Let’s face it, it’s well past time that Terrell Owens was inducted into the Pro Football Hall of Fame. He has was first eligible to join the Hall’s Class of 2016. And by all accounts, no matter how you measure his worthiness of the game’s biggest and most prestigious honor, he should have been voted in as a first ballot Hall of Famer.
Over the past two years, we’ve watched as Owens expressed his disappointment at not being granted his vaunted bronze bust among the very best to ever play the game.
Set aside the fact that he was a prima donna, or that he never had much impulse control when it came to running his mouth and criticizing his teammates or coaches. Owens’ body of work easily places him among the five best wide receivers to ever play the game. His totals compare to those of Randy Moss and Jerry Rice, widely recognized as the two greatest pass catchers ever.
When the popcorn was ready, so was Terrell Owens.
Former NFL wide receiver Terrell Owens announced on Thursday he declined to attend the 2018 Pro Football Hall of Fame ceremony in Canton, Ohio. Owens publicly tweeted out his official statement via Twitter. Sincerely, #81 Hall of Fame President and CEO David Baker released a statement following the announcement, via Pro Football Talk’s Michael David Smith.
In his prime, he was too big to put a speedy coverage corner on and too fast to assign a safety. Owens ranks eighth all-time in receptions and fifth all-time in total touchdowns. He trails only Jerry Rice in total receiving yards with 15,934.
As is often the case with prideful individuals with well-worn axes to grind, T.O. recalled all of the negative things that were said about him in the media when he was snubbed by the Hall o Fame in 2016 and 2017. Predictably, he balked at the idea of standing before individuals who really didn’t want him there in the first place.
Instead, Owens planned on sending a pre-taped speech recorded at his alma mater, the University of Tennessee-Chattanooga.
“After giving it much thought I have realized just how much I want to celebrate what will inevitably be the best weekend of my life at a place that means so much to me,” Owens wrote in a message posted to Twitter.
“I’m proud to be a Moc, and I’m honored to share this experience with my family, friends, teammates and fans at the place that provided me with an opportunity beyond high school and where I truly began to find myself as an athlete. Thank you to everyone who has supported my celebration decision. I look forward to seeing you all in Chattanooga. Getcha popcorn ready!”
After watching him play over the course of a 15-year career, it’s easy to see how he would somehow place his own personal stamp on the festivities.
However, the institution in Canton, Ohio has the type of permanence and mystique that looms much larger than anyone who has ever played the game. This is why the Hall of Fame’s decision to completely ignore and omit Owens from their induction ceremonies is perplexing.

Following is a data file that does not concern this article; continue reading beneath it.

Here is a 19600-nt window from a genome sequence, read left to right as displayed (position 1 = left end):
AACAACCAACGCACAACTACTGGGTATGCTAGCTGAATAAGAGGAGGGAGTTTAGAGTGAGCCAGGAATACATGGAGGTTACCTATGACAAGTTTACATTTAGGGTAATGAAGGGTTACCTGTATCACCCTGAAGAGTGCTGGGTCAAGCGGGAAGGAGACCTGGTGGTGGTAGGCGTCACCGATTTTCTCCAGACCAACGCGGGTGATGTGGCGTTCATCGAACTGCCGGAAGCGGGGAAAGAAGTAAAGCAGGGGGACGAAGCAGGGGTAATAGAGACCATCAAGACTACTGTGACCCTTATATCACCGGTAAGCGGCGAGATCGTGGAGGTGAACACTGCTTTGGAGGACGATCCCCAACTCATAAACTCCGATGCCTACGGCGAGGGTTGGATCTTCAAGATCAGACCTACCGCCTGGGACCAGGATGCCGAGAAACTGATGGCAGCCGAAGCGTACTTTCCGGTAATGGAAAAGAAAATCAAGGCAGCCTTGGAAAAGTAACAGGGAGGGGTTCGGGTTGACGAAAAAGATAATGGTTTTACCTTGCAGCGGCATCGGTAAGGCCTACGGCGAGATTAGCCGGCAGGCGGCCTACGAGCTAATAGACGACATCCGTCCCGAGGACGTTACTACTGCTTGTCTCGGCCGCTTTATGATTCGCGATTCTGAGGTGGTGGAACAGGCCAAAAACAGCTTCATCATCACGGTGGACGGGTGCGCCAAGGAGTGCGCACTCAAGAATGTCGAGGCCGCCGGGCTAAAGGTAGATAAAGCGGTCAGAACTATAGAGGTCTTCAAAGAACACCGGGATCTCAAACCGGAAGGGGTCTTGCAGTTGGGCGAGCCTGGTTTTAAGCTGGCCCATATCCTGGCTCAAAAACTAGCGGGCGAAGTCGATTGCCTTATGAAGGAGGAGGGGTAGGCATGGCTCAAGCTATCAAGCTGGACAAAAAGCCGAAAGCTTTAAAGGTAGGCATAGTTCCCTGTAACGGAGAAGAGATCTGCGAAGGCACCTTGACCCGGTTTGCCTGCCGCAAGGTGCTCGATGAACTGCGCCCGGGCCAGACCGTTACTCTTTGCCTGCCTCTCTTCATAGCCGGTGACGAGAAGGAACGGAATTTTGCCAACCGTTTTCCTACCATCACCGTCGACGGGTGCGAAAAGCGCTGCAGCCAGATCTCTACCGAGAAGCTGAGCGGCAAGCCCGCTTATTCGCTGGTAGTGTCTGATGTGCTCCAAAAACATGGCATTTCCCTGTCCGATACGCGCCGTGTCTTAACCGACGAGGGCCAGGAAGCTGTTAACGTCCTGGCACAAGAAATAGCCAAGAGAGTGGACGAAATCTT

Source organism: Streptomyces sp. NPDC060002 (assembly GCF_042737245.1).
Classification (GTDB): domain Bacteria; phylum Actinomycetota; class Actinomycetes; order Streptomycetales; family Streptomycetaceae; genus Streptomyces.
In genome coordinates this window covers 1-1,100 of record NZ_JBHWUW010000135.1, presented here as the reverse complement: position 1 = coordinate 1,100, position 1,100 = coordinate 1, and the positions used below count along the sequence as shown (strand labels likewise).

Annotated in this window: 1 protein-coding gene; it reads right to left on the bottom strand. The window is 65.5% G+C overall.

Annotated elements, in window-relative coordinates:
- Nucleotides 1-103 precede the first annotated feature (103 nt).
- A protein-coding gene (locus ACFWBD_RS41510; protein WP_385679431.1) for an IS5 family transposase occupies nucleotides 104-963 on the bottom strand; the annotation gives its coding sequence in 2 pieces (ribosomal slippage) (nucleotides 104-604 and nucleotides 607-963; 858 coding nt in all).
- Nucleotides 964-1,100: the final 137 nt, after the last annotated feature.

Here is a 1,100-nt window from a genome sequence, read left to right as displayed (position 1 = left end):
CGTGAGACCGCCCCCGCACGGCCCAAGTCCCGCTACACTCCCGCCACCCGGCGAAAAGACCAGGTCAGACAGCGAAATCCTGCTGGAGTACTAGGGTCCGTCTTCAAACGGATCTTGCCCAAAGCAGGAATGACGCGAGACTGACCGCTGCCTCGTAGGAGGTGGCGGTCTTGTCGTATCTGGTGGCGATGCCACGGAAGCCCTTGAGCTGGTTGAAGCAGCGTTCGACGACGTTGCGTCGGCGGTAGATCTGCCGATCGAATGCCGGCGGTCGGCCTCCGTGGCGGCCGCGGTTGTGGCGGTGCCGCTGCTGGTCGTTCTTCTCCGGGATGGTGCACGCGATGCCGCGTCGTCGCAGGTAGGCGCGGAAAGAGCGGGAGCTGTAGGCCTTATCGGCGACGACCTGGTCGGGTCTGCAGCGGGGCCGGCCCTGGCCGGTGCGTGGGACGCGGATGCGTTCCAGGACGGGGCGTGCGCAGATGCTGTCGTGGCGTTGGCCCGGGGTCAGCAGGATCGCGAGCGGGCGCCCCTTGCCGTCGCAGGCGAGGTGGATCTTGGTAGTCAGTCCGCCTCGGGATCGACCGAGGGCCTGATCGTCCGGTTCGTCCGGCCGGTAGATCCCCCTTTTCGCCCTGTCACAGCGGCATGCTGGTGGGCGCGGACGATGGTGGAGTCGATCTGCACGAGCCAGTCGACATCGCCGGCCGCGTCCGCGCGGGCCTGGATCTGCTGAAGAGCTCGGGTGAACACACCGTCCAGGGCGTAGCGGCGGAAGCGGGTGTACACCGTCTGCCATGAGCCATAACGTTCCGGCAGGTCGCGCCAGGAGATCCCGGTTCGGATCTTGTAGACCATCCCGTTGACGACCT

Owens is the diva, Owens is the malcontent, Owens is the showman, Owens is emotional. However, it appears as if the Hall of Fame is in an emotional entanglement with him on this. And it’s totally unnecessary.
They’re supposed to be the “adult” in this situation. They’re supposed to be the “dignified ones”. It’s what’s expected of them or any other entity that wishes to be considered an institution instead of an infantile Boys’ Club.
Terrell Owens vs. Randy Moss. We compare the careers of these two phenomenal talents at the wide receiver position.
Pro Football Hall of Fame Executive Director Joe Horrigan recently said that Owens will not be introduced for the Gold Jacket ceremony, nor will he be announced at the Hall’s annual induction ceremony.
“The focus,” Horrigan said, “is on the guys who are here.”
He said that as if their focus is some sort of finite resource that is so rigid that it shatters if spread too thin.
Understood, no Owens also means there isn’t going to be anyone there to present him with his well-deserved bronze bust, and no acceptance speech. So, any acknowledgement of his induction would be fleeting and thin relative to the emotional acceptance of the other greats inducted. But doing so would place the Hall in the position of being adult and professional.
The Hall of Fame will mail Owens his gold jacket the morning after the rest of the Class of 2018 receives theirs. He will still appear on materials featuring the entire Hall of Fame class, but “There’s no reason to bring him up as an individual,” Horrigan said. “He’s not here.”
In addition to Owens, the 2018 class includes Ray Lewis, Randy Moss, Brian Urlacher, Brian Dawkins, Bobby Beathard, Jerry Kramer, and Robert Brazile.